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What To Expect From Super Smash Brothers Ultimate

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What To Expect From Super Smash Brothers Ultimate

Ellen Heitmann, Staff Writer

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Overview

Released on December seventh, 2018, Smash Ultimate presents a variety of new content, game modes, and mechanics. Despite originally appearing rather similar to Smash 4, the previous installment, the new game isn’t even remotely the same. New mechanics include a new style of the online mode, new elements to the competitive scene, a vast amount of changes to returning characters, an entire new mode known as Spirits mode, etc. The game is appealing for both casual and competitive players of the series.

In the online mode, you can set the rules you prefer to play with. For example, you can choose stock battle or time battle, items or no items, etc. Then the game pairs you with another player who chose the same rules and allows you to play them. Depending on your records and previous matches, Ultimate actually attempts to pair you with players that have a similar skill level as you. When you win a match, you gain something called global smash power, and when you lose a match you lose global smash power. Depending on how much global smash power you have, it pairs you with people who have similar amounts to make sure you’re around the same level. When you get enough global smash power, you unlock a mode called elite smash which has a lot more advanced games. Matchmaking also puts some priority on a good internet connection, so now you won’t end up with a player with terrible internet and have to deal with lag, which was common in Smash 4. However, the downside is that you’re not guaranteed to get the exact same rules you set. Sometimes you will still end up in a match with items or a bad stage if you set a competitive ruleset. This outcome is not too likely though.

For Competitive Players

There are also a variety of new mechanics that will heavily impact competitive play. The first example is the introduction of directional air dodges. In SSB4, when you air dodge, it is a quick dodge with little lag or change in momentum. In Ultimate, air dodges can go in different directions, and you can dodge to the left or to the right. However, air dodges are now significantly slower. Another change is the fact that the pace of the game is far faster. Damage output is increased in 1v1 battles which causes you to lose lives a lot faster, resulting in shorter games. Thanks to this change, competitive tournaments now play with three stocks instead of two. Also, if you roll too much in Ultimate, rolls will become increasingly slow with each one you perform, prompting players to roll a lot less than they would in previous installments.

Returning characters have been introduced to a massive amount of changes. The majority of them got buffs in their speed and end lag of different moves. While there were a couple nerfs, most characters are significantly better in Ultimate than Smash 4. Shulk for example can now instantly switch between Monado arts and has a lot less lag on his aerial attacks. Cloud however got nerfed, he now loses Limit Break if he goes fifteen seconds without using it, and some of his hitboxes are smaller. There are many changes like this for the rest of the cast as well. Recoveries were also nerfed among the entire cast. Only very few characters can consistently make it back to the stage, and now that airdodging isn’t as viable, they can be very easy to edgeguard.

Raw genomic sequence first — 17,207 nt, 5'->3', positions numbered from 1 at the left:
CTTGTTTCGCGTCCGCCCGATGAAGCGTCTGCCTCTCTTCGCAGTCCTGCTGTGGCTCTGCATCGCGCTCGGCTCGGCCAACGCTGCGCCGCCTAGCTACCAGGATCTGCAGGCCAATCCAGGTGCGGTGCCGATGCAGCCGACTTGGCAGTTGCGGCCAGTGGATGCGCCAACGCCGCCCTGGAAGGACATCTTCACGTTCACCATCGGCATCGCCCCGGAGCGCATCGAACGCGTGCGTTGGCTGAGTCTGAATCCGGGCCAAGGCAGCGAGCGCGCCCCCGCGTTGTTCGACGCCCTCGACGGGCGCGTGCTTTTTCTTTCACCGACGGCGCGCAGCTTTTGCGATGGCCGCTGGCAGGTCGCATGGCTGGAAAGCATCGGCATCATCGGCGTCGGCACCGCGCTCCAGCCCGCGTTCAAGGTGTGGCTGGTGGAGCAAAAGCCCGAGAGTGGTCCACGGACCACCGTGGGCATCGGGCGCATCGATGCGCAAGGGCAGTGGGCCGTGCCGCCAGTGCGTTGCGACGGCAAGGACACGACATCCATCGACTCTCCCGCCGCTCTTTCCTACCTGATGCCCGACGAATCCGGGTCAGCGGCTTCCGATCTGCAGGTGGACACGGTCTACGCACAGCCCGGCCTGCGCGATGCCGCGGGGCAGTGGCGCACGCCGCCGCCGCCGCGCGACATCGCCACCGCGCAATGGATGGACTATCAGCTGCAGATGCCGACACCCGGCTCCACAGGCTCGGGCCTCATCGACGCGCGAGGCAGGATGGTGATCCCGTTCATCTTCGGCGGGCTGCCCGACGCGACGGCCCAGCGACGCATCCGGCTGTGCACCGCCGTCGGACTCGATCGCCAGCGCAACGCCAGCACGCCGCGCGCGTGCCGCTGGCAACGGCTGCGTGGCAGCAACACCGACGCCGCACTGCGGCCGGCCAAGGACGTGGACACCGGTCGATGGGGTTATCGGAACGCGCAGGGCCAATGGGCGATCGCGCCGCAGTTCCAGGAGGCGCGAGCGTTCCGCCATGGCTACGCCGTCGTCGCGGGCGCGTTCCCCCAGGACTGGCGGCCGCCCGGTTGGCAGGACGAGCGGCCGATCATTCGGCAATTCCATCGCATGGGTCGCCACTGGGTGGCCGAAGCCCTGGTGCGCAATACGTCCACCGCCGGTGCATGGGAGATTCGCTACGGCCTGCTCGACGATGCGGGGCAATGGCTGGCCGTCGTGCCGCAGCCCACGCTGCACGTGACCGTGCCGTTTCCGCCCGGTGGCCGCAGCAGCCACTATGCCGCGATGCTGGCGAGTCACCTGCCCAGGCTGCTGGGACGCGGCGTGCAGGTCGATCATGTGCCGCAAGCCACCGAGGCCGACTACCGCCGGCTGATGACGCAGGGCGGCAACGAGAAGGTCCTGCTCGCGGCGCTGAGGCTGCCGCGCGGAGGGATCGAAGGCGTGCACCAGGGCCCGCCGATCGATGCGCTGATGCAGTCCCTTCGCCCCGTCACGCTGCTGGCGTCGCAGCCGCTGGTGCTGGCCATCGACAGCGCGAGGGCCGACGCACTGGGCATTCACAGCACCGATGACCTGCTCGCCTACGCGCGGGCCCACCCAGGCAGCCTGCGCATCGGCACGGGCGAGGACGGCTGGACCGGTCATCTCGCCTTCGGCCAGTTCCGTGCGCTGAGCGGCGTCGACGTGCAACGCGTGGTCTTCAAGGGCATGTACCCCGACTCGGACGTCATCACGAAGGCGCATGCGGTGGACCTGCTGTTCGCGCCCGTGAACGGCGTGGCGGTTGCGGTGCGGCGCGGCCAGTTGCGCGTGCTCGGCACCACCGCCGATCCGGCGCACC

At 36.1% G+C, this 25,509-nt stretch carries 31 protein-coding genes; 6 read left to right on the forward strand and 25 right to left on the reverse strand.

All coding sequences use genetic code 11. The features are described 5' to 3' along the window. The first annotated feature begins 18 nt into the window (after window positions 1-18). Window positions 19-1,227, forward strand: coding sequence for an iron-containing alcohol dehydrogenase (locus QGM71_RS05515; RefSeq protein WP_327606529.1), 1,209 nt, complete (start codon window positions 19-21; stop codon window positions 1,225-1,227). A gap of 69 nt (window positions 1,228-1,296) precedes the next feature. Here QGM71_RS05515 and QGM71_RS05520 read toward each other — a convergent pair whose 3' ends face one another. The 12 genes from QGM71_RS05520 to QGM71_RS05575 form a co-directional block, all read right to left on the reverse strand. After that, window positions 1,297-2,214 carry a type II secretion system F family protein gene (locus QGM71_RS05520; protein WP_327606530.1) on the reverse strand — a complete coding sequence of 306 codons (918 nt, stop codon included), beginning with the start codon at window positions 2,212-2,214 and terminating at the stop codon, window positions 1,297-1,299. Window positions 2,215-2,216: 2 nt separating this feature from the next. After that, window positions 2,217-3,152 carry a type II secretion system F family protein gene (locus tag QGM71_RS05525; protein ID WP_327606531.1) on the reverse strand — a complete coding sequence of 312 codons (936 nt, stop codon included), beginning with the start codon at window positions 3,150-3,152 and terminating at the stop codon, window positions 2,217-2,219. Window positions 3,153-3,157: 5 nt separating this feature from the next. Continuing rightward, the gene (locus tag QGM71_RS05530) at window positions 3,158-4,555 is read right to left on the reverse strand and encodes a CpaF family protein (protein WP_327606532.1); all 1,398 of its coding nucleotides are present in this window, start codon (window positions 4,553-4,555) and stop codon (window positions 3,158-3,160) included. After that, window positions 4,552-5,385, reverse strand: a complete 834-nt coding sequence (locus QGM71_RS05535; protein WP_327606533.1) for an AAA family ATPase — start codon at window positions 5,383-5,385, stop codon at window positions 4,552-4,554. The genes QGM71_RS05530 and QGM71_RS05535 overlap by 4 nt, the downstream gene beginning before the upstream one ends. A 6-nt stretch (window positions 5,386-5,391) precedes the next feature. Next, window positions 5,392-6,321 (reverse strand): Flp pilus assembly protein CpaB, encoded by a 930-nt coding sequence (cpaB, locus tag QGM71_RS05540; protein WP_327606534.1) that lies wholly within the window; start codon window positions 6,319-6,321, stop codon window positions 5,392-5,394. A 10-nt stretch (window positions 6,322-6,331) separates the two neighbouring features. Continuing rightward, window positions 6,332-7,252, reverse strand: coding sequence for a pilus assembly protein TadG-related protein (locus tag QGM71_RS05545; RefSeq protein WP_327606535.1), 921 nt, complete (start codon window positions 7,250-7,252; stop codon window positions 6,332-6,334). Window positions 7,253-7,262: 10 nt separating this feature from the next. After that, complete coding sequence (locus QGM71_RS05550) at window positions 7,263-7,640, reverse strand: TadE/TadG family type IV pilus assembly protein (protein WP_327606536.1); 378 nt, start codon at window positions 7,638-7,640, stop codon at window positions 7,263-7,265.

Other Changes

One of the biggest appeals of Smash Ultimate is the fact that every character who has ever appeared in a previous Smash title is returning, along with a surplus of new fighters. The currently-announced new fighters are Inkling, Ridley, Simon, Richter, Dark Samus, Ken, Chrom, King K. Rool, Isabelle, Incineroar, Joker, and Piranha Plant. Four more characters will be announced as downloadable content in the future.

Spirits, the new game mode, presents a couple of new concepts as well. It’s the closest thing to a story mode that the game has and contains a couple of cinematic cutscenes featuring the various fighters. I wouldn’t go in expecting an amazing story though, as there are only a couple cutscenes and next to no actual interactions among the characters. You can unlock the fighters through this mode, and also collect “spirits” of various video game characters who are not in the Ultimate roster. Spirits are kind of like stickers that can be applied to playable fighters to power them up. They will not be used in competitive play but would be fun to mess around with. The adventure mode also consists of a lot of references to other various games. For example, there’s an entire area based off of The Legend of Zelda. Overall this mode can be very fun and strategic depending on which spirits you use.

Lastly, there is a meter you can charge up in order to activate your Final Smash. A Final Smash is basically a character’s most powerful move, which was previously only accessible through the smash ball item. Each character’s final smash is unique from the others’ and can often result in early kills. Again, the meter will likely not be used in competitive play.

Conclusion

Ultimate would be a great place to start if you’re new to the series. The graphics are up to date, and there are modes for every style of play. The roster is also as vast as it has ever been which gives you a surplus of options and different characters to try out. Another convenience is that since Ultimate is on the Nintendo Switch, the game is portable and you can play it wherever you want. Overall I’d recommend giving it a go if you like fighting games, or you are interested in any of the characters.

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What To Expect From Super Smash Brothers Ultimate